Type B: Chicken, corn, soy and lentil peas

Type AB: Chicken, corn, banana and fava beans.

3. Get rid of unwanted


Most food absorption occurs within the small intestines. Sometimes, when its lining becomes damaged due to stress or perhaps the excessive use of antibiotics or painkillers, there can be long-term bacterial overgrowth that affects your digestion and causes bloating and, you guessed it, IBS.

To overcome this, you can ask your doctor to recommend medication to remove this excess bacteria, as well as an anti-fungal medication, as there’s more than likely to be yeast overgrowth as well.

If you would like to try a natural alternative, you can look into the use of activated charcoal which has been proven to be quite effective in removing “bad” bacteria, fungi (including yeast) and their toxic by-products from the body.

4. Re-introduce

“good” bacteria

Probiotics such as yogurt, kombucha, apple cider vinegar (with the “mother”) and supplements can help to re-populate the gut with the bacteria that it needs to properly digest foods and ease bloating and symptoms of IBS.

Supplements such as fish oil, evening primrose oil, zinc and vitamin A also provide soothing benefits that can help to heal the gut lining.

5. Reduce stress levels

The gut is closely connected to the mind. Often times, when your mind is unsettled, so is your gut health and over a long period of time, this can lead to digestive disorders, including IBS.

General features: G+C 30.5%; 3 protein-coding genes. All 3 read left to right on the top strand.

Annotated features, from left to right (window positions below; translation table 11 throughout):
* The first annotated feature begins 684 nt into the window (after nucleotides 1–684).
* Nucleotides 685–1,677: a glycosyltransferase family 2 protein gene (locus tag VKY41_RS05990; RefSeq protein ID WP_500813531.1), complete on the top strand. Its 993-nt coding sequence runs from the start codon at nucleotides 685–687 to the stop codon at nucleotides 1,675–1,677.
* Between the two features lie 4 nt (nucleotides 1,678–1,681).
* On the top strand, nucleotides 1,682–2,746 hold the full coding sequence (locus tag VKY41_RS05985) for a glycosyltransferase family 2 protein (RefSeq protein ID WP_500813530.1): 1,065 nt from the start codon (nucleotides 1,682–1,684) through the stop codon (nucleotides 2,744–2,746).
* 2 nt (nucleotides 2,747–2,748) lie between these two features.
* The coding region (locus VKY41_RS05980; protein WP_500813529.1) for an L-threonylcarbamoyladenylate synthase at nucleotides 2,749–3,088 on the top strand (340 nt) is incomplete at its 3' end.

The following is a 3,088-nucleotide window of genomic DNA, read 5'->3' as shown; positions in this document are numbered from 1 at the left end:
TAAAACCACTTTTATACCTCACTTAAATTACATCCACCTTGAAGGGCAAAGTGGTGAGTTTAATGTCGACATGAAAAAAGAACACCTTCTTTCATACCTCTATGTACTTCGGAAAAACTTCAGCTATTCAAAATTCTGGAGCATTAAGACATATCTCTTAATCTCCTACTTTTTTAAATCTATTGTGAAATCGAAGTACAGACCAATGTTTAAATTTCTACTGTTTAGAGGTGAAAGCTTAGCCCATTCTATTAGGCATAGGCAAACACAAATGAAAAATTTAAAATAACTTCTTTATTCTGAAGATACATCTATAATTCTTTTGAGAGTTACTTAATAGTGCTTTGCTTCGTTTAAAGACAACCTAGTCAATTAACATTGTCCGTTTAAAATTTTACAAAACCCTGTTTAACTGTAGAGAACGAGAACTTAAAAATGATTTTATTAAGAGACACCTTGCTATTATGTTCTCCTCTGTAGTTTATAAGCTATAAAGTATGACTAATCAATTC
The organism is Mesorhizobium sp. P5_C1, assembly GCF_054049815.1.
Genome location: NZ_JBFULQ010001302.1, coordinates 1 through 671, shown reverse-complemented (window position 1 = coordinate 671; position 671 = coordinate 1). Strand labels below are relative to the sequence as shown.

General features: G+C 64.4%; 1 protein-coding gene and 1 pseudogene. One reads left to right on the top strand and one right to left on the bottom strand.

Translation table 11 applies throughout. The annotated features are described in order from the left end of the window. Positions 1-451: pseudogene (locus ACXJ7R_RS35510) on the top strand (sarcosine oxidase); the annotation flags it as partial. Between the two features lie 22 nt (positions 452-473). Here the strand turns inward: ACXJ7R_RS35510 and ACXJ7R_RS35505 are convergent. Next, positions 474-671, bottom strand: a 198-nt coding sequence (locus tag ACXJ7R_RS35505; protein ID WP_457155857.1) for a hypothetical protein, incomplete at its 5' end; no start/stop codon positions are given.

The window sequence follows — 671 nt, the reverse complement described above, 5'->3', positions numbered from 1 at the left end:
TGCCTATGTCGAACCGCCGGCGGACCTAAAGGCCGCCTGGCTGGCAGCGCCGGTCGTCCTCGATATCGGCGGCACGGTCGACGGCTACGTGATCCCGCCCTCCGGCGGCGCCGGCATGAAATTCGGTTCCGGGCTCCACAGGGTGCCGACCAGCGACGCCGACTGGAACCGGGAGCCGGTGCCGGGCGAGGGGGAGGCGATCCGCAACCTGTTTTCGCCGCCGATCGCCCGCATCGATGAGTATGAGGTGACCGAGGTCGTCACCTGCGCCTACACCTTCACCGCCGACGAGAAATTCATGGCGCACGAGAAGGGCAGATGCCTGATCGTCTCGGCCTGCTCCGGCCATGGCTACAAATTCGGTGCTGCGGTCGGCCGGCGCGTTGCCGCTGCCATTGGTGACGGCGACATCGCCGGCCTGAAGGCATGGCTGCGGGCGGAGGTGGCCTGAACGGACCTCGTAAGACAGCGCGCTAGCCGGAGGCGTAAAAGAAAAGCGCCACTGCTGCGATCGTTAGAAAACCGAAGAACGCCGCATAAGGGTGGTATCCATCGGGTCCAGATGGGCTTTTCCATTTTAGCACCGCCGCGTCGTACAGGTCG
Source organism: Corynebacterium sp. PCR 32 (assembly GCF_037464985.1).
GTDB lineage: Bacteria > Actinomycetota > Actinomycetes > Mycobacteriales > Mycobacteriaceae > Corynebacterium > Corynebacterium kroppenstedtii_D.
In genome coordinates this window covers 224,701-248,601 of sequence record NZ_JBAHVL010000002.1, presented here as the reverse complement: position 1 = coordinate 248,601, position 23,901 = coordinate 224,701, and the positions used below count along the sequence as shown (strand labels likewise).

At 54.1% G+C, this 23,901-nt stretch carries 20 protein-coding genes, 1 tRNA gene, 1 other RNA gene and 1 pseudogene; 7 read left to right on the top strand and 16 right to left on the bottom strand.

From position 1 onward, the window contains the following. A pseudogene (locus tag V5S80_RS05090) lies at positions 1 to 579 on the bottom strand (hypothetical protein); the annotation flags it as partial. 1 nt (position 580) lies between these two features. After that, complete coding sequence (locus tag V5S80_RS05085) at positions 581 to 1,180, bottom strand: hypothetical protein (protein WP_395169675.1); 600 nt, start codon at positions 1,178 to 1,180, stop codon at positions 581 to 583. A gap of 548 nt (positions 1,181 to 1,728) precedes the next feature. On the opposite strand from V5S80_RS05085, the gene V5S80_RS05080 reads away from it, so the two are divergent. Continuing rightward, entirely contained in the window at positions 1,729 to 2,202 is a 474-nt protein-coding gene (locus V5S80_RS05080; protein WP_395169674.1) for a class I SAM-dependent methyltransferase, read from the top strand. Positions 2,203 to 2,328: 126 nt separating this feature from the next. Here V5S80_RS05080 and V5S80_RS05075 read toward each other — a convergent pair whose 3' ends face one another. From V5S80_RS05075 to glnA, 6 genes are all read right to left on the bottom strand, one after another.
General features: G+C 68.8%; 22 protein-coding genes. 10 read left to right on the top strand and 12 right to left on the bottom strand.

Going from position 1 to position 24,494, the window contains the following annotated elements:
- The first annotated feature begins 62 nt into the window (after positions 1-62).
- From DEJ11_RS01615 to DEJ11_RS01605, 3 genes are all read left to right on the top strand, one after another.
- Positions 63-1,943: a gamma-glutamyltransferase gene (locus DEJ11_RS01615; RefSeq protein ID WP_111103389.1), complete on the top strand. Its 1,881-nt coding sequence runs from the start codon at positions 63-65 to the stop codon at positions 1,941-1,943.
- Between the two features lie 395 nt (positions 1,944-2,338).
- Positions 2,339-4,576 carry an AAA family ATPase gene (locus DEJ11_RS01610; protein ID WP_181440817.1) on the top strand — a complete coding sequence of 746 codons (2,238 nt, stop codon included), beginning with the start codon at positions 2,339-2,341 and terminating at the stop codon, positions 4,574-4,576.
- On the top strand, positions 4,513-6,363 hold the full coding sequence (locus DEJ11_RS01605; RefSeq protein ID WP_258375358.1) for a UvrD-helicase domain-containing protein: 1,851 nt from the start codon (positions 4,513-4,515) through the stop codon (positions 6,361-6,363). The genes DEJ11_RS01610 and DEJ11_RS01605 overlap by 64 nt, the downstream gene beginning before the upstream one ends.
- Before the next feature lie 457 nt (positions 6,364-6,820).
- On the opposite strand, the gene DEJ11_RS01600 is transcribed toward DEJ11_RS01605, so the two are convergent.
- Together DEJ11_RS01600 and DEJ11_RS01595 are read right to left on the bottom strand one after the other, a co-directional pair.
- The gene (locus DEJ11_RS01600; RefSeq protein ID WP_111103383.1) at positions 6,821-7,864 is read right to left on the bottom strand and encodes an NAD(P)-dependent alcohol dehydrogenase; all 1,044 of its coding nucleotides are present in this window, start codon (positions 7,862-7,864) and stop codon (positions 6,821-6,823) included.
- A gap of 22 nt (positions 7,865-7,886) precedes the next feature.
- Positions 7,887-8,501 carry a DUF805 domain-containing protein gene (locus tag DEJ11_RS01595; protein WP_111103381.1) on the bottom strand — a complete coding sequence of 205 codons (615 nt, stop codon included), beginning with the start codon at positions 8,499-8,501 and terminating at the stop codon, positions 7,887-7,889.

The symptoms of IBS are also exacerbated by bouts of stress.

Be sure to keep your stress levels at a minimum, through frequent physical exercise, meditation or prayer, periodic detachment from work or stressful situations or environments, journalling, or other clean stress-relief methods.

And there we have it. At the end of the day, nothing trumps having a conversation with your doctor about your health, but I hope that these tips can help you to begin your course toward a healthier, happier gut.

Best wishes on your journey to freedom from IBS

Leah Lewis (MPH) is a health consultant and founder of To’ren Healthcare Consultancy. She provides personal and group consultations with persons desiring to overcome their health challenges, using the power of lifestyle as medicine. To get in touch with her, send an email to llewis@torenhealth.ml or torenhc@gmail.com.


It’s almost one year since my dear, beautiful mum, Gail, died suddenly.

It was early December, two days after my 50th birthday, and less than ten hours after my sister called me in England to say Mum had tested positive for Covid-19. That telephone call still haunts me and is etched into my soul’s tapestry, but it is in my bones that I first felt something was off in the universe in the days leading up to my mother’s passing.

The festive Christmas season is upon us, coupled with the excitement of the World Cup tournament! It’s only fitting that we look into another common digestive issue that can often put a damper on our ability to enjoy life.

If this topic captured your attention, then you must be all too familiar with the fiery discomfort in your stomach that rises to your chest after you’ve had a meal. You’ve tasted that sourness or bitterness at the back of your mouth, or have had that burning wave that hits your throat and turns your voice hoarse.

A quick lyrical perspective change and a couple recording sessions later and the Tobago-born singer added another Christmas classic to her seasonal collection.

“I am very excited about Christmas this year,” she continued.

“The season started early for me, I guess this is due in part to persons wanting to quickly recapture that joyful spirit and that loss of business. I have not fully let my guard down regarding protecting myself, but I am certainly anxious and grateful to finally perform before live audiences.”